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Journey Into Green, by Carolina Miranda | Women of Green

Journey Into Green, by Carolina Miranda

My own green journey has been a long time in coming. I’ve never considered myself an environmental activist, nor have I ever actually hugged a tree. Yet somehow, the twists and turns of life have led me to develop a deep commitment to sustainability and in turn to green business. Let me tell you how:

The Early Years

Growing up in the 80s, I never gave a second thought to the amount of disposable goods that I was using. Who did, back in those days? Okay, there were some forward-thinking people, thankfully, who were starting to look at the issue and call attention to it. But the vast majority of us lived blissfully oblivious to the negative impacts, both social and environmental, of our consumerist habits.

In the 90s, when I went to college, green issues moved onto my radar, but they were primarily limited to occasionally recycling. In fact, it wasn’t until my first year after college that I began to realize that there were alternatives to the mainstream lifestyle of consumerism that I was leading.

For this life-altering realization, I owe much credit to Utne Magazine. One article that I can recall was a story about a couple of people who were organizing a local merchant’s group to encourage consumers to buy local. Now, I know that buying local is hardly an earth-shattering idea; however, at the time, I had spent my entire life accepting that making purchases at large chain stores was the only option. Up until that point, it had never even occurred to me that there might be alternatives and that they might be better in terms of their social and environmental impacts.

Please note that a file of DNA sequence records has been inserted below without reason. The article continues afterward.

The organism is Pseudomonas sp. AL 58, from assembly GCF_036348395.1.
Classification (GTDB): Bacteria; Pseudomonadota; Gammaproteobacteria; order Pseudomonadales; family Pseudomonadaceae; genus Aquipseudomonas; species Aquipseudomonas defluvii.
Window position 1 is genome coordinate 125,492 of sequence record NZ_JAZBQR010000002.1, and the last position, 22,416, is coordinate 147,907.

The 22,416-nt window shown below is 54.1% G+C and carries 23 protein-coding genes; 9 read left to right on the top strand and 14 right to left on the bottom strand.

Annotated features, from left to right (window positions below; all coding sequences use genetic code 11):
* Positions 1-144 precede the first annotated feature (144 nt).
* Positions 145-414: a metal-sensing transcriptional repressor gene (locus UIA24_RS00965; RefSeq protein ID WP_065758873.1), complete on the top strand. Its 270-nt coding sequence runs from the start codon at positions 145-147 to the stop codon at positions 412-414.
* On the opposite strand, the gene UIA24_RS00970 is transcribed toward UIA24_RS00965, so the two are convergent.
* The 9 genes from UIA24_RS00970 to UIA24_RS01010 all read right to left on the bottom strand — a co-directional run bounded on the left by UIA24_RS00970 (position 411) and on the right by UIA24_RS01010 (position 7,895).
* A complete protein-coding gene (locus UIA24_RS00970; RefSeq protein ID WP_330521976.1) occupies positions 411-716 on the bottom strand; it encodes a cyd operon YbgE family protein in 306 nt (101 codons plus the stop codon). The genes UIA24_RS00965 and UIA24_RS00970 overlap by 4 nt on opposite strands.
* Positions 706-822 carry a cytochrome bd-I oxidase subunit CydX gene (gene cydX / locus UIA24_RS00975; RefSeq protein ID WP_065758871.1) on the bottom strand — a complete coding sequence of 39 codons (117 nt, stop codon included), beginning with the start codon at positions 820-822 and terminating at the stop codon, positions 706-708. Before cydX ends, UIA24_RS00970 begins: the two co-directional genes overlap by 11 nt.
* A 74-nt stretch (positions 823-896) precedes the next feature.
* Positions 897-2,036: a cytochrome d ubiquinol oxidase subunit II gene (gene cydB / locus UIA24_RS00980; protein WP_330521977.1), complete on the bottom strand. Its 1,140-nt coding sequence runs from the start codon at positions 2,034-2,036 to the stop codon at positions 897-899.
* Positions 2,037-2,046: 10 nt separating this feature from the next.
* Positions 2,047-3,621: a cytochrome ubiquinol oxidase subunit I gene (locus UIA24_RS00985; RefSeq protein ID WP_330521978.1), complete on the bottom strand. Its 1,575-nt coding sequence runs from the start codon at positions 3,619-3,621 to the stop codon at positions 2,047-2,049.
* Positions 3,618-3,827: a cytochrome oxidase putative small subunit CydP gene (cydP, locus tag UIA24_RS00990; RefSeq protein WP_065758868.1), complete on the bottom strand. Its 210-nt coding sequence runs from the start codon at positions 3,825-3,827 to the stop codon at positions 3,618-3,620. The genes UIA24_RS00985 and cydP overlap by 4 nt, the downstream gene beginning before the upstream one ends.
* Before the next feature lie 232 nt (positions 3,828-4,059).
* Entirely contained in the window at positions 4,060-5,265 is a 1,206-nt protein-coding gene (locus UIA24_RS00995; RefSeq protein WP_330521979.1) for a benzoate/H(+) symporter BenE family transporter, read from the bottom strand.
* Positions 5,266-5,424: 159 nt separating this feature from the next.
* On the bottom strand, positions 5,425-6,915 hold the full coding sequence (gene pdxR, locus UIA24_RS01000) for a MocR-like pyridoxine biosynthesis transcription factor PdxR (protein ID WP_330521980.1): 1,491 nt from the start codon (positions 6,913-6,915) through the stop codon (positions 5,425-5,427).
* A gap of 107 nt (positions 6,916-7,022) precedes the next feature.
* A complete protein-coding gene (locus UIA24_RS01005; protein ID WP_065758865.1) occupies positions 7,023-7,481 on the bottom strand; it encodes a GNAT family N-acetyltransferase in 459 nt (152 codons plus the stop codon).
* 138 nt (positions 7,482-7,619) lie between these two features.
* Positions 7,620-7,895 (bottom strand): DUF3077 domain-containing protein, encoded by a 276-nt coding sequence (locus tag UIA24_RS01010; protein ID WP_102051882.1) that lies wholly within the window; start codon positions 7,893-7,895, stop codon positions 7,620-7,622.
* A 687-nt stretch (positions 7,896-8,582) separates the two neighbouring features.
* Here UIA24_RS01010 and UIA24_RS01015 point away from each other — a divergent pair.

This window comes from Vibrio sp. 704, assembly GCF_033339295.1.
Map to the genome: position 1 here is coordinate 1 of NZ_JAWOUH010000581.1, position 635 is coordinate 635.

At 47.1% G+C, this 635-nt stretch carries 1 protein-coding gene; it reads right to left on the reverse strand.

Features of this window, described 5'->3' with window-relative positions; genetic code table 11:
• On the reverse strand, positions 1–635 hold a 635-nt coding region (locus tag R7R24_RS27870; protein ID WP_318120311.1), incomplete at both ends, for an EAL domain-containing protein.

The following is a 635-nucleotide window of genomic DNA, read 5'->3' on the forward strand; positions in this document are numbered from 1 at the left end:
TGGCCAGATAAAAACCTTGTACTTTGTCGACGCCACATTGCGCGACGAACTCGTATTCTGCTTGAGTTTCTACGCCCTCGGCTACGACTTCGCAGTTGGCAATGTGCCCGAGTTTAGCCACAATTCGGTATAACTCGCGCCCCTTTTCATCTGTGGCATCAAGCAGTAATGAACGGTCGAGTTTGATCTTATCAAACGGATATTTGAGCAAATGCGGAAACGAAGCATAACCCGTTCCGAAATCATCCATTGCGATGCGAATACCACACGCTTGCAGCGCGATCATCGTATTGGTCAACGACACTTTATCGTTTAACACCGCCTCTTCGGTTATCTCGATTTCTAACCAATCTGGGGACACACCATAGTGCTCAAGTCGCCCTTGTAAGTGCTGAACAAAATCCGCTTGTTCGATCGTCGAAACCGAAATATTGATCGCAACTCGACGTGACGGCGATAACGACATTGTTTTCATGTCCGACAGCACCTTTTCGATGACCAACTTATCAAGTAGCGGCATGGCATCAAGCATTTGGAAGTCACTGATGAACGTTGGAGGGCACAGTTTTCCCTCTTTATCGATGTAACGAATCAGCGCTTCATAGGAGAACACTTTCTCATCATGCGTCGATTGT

A Glimpse of Green

Fast forward to 2004, when I found myself back in the Bay Area after finally getting tired of living through actual changes in seasons. During the day I worked as Health & Safety Director at the American Red Cross.  During evenings however, I found myself reading and learning more about sustainability. Although I had never been particularly passionate about environmental issues, I have always felt strongly about issues of social justice and inequity. Because of this, my passion for sustainability and green business was stimulated when I realized that this wasn’t just about environmental issues but about social issues as well. While as a consumer, I may not have been motivated to buy a particular shirt just because it was made from organic cotton, I would be greatly motivated to buy one and pay a premium if I knew that it had not been made in a sweatshop by exploited workers.